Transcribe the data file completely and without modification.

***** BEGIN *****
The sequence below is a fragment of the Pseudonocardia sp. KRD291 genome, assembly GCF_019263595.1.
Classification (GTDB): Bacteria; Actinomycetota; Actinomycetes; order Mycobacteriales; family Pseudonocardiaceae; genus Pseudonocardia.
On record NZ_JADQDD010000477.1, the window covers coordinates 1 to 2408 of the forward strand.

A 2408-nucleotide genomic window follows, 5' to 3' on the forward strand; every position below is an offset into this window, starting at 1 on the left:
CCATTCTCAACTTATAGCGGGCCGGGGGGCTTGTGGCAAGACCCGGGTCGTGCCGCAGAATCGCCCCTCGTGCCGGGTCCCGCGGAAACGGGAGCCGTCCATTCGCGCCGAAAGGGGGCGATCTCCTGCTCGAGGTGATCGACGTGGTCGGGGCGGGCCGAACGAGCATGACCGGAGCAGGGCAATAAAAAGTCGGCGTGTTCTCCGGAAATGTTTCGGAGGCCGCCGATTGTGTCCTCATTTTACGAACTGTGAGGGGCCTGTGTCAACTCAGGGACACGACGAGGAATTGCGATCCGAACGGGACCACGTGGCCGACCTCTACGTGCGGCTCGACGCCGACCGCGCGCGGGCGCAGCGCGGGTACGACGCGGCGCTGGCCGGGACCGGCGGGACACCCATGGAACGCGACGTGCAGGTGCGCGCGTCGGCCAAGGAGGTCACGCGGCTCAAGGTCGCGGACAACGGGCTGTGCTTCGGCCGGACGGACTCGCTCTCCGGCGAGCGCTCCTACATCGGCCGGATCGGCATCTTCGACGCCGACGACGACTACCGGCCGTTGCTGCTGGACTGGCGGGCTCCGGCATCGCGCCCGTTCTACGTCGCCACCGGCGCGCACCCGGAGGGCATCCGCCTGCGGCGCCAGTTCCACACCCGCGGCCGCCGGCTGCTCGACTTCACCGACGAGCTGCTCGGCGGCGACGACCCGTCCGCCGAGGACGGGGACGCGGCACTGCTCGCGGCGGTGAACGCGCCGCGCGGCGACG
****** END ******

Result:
The sequence below is a fragment of the Pseudonocardia sp. KRD291 genome, assembly GCF_019263595.1.
Classification (GTDB): Bacteria; Actinomycetota; Actinomycetes; order Mycobacteriales; family Pseudonocardiaceae; genus Pseudonocardia.
On record NZ_JADQDD010000477.1, the window covers coordinates 1 to 2408 of the forward strand.

A 2408-nucleotide genomic window follows, 5' to 3' on the forward strand; every position below is an offset into this window, starting at 1 on the left:
CCATTCTCAACTTATAGCGGGCCGGGGGGCTTGTGGCAAGACCCGGGTCGTGCCGCAGAATCGCCCCTCGTGCCGGGTCCCGCGGAAACGGGAGCCGTCCATTCGCGCCGAAAGGGGGCGATCTCCTGCTCGAGGTGATCGACGTGGTCGGGGCGGGCCGAACGAGCATGACCGGAGCAGGGCAATAAAAAGTCGGCGTGTTCTCCGGAAATGTTTCGGAGGCCGCCGATTGTGTCCTCATTTTACGAACTGTGAGGGGCCTGTGTCAACTCAGGGACACGACGAGGAATTGCGATCCGAACGGGACCACGTGGCCGACCTCTACGTGCGGCTCGACGCCGACCGCGCGCGGGCGCAGCGCGGGTACGACGCGGCGCTGGCCGGGACCGGCGGGACACCCATGGAACGCGACGTGCAGGTGCGCGCGTCGGCCAAGGAGGTCACGCGGCTCAAGGTCGCGGACAACGGGCTGTGCTTCGGCCGGACGGACTCGCTCTCCGGCGAGCGCTCCTACATCGGCCGGATCGGCATCTTCGACGCCGACGACGACTACCGGCCGTTGCTGCTGGACTGGCGGGCTCCGGCATCGCGCCCGTTCTACGTCGCCACCGGCGCGCACCCGGAGGGCATCCGCCTGCGGCGCCAGTTCCACACCCGCGGCCGCCGGCTGCTCGACTTCACCGACGAGCTGCTCGGCGGCGACGACCCGTCCGCCGAGGACGGGGACGCGGCACTGCTCGCGGCGGTGAACGCGCCGCGCGGCGACG